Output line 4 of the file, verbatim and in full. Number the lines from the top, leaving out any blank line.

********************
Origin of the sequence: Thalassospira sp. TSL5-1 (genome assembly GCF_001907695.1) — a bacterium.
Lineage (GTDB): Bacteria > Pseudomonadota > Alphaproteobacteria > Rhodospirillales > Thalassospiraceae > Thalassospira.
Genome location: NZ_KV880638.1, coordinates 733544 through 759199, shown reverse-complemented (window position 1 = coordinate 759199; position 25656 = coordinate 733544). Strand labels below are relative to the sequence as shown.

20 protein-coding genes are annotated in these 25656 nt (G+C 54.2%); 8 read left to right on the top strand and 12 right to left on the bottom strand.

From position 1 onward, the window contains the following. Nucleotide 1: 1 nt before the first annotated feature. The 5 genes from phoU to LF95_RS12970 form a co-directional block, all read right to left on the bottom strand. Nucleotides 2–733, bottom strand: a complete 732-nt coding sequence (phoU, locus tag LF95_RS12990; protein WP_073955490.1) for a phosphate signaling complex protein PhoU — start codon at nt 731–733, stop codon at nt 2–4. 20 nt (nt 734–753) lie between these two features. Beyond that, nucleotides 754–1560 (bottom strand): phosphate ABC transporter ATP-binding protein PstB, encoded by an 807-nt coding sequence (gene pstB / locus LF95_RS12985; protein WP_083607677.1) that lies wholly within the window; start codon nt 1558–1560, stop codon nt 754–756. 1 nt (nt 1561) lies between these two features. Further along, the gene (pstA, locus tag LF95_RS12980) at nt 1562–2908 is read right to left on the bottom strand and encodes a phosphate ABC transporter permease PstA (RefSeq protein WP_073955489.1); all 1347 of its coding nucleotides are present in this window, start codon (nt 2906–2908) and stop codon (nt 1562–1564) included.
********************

20 protein-coding genes are annotated in these 25656 nt (G+C 54.2%); 8 read left to right on the top strand and 12 right to left on the bottom strand.